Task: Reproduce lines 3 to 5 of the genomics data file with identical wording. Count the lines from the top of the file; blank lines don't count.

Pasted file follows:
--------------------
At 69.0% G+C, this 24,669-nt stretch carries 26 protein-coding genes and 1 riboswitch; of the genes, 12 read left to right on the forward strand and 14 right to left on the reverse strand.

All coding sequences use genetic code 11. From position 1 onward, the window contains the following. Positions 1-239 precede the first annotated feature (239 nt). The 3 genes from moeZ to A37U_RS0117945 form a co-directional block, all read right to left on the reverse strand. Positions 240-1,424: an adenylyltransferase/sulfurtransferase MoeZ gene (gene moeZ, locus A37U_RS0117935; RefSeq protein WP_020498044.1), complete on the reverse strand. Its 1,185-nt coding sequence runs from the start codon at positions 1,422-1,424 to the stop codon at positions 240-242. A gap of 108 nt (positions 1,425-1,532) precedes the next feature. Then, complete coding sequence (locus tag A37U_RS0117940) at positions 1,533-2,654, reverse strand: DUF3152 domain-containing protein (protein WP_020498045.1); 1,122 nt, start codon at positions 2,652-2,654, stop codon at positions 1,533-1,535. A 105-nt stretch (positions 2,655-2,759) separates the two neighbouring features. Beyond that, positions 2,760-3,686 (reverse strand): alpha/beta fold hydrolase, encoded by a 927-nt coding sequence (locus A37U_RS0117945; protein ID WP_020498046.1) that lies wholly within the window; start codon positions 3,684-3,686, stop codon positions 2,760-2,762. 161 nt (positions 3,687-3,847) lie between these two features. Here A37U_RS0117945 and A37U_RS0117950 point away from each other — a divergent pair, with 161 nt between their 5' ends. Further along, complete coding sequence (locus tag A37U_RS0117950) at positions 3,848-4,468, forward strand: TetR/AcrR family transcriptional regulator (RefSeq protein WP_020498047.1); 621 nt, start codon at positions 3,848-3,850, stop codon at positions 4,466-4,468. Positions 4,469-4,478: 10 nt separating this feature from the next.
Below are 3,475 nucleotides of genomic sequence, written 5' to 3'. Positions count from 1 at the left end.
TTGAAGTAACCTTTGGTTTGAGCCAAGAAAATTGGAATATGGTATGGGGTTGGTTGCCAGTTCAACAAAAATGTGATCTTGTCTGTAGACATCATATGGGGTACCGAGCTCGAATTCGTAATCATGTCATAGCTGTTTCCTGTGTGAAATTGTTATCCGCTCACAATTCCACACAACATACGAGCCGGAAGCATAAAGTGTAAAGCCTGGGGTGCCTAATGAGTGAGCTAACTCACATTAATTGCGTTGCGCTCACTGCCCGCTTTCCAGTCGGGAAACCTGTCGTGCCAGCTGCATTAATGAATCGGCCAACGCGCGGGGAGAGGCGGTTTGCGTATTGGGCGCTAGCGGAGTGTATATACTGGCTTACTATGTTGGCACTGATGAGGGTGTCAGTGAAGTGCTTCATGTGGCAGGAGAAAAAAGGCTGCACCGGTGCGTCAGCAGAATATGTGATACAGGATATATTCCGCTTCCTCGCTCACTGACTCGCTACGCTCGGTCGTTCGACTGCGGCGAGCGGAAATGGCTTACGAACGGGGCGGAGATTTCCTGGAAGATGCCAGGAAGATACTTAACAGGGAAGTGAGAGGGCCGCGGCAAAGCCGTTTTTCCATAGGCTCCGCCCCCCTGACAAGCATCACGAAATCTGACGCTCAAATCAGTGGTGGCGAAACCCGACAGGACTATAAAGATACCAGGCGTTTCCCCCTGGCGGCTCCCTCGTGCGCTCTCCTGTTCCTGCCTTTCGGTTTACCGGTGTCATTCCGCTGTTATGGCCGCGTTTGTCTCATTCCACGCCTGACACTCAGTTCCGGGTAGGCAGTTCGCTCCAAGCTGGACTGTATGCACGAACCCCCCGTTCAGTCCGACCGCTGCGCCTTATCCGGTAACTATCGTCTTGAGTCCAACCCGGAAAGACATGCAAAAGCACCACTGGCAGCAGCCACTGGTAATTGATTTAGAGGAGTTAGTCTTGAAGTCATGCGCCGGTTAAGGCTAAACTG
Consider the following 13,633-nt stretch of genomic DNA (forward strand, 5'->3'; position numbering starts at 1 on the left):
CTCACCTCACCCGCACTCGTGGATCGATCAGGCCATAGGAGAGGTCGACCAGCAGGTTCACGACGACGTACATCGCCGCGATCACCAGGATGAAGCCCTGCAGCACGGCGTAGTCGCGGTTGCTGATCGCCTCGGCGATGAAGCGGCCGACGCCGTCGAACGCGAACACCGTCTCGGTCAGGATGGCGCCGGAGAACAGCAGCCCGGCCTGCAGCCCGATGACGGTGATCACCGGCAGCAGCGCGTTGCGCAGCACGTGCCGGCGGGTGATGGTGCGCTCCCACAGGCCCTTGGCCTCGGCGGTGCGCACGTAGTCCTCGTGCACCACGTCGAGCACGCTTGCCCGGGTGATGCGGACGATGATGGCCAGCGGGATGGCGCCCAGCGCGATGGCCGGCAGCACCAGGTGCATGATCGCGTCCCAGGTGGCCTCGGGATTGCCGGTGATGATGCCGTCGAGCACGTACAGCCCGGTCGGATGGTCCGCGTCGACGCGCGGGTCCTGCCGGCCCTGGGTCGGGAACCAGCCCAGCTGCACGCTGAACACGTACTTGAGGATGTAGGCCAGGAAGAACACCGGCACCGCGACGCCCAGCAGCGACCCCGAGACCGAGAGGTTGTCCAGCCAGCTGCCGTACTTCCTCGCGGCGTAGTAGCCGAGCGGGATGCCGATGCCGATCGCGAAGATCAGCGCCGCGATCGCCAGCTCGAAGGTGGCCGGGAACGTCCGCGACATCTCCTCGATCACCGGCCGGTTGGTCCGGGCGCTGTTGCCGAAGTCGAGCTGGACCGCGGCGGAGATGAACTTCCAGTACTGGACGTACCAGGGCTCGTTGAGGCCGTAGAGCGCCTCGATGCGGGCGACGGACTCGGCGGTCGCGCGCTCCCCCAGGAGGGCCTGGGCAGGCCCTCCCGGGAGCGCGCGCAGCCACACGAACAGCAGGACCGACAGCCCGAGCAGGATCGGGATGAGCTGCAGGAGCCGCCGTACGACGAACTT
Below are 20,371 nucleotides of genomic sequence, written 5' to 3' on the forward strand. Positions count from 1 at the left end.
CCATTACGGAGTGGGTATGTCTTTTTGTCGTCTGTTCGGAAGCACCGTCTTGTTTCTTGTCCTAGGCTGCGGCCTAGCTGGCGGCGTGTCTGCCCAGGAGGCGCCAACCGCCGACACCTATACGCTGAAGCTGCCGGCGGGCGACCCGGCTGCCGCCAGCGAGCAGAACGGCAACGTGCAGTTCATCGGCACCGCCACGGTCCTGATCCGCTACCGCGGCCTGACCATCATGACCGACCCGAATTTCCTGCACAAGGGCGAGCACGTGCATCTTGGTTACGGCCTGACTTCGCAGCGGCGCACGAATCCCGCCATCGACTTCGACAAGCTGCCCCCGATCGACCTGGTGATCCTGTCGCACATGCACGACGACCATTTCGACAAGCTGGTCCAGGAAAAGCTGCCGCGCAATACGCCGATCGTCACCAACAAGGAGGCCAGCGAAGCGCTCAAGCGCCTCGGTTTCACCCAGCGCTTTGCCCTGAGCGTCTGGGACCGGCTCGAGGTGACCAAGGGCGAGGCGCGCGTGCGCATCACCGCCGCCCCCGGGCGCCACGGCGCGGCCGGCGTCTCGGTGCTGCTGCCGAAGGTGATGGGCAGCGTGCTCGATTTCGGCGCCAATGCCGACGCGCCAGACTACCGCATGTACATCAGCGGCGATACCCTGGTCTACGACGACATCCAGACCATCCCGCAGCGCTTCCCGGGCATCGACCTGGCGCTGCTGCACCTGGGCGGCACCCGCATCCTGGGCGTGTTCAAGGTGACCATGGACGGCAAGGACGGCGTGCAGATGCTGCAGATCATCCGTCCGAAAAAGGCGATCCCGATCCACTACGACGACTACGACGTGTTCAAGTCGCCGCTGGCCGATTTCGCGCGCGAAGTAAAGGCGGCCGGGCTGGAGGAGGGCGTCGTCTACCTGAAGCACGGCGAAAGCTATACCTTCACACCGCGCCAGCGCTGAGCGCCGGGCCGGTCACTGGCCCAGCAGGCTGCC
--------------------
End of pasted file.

Below are 3,475 nucleotides of genomic sequence, written 5' to 3'. Positions count from 1 at the left end.
TTGAAGTAACCTTTGGTTTGAGCCAAGAAAATTGGAATATGGTATGGGGTTGGTTGCCAGTTCAACAAAAATGTGATCTTGTCTGTAGACATCATATGGGGTACCGAGCTCGAATTCGTAATCATGTCATAGCTGTTTCCTGTGTGAAATTGTTATCCGCTCACAATTCCACACAACATACGAGCCGGAAGCATAAAGTGTAAAGCCTGGGGTGCCTAATGAGTGAGCTAACTCACATTAATTGCGTTGCGCTCACTGCCCGCTTTCCAGTCGGGAAACCTGTCGTGCCAGCTGCATTAATGAATCGGCCAACGCGCGGGGAGAGGCGGTTTGCGTATTGGGCGCTAGCGGAGTGTATATACTGGCTTACTATGTTGGCACTGATGAGGGTGTCAGTGAAGTGCTTCATGTGGCAGGAGAAAAAAGGCTGCACCGGTGCGTCAGCAGAATATGTGATACAGGATATATTCCGCTTCCTCGCTCACTGACTCGCTACGCTCGGTCGTTCGACTGCGGCGAGCGGAAATGGCTTACGAACGGGGCGGAGATTTCCTGGAAGATGCCAGGAAGATACTTAACAGGGAAGTGAGAGGGCCGCGGCAAAGCCGTTTTTCCATAGGCTCCGCCCCCCTGACAAGCATCACGAAATCTGACGCTCAAATCAGTGGTGGCGAAACCCGACAGGACTATAAAGATACCAGGCGTTTCCCCCTGGCGGCTCCCTCGTGCGCTCTCCTGTTCCTGCCTTTCGGTTTACCGGTGTCATTCCGCTGTTATGGCCGCGTTTGTCTCATTCCACGCCTGACACTCAGTTCCGGGTAGGCAGTTCGCTCCAAGCTGGACTGTATGCACGAACCCCCCGTTCAGTCCGACCGCTGCGCCTTATCCGGTAACTATCGTCTTGAGTCCAACCCGGAAAGACATGCAAAAGCACCACTGGCAGCAGCCACTGGTAATTGATTTAGAGGAGTTAGTCTTGAAGTCATGCGCCGGTTAAGGCTAAACTG
Consider the following 13,633-nt stretch of genomic DNA (forward strand, 5'->3'; position numbering starts at 1 on the left):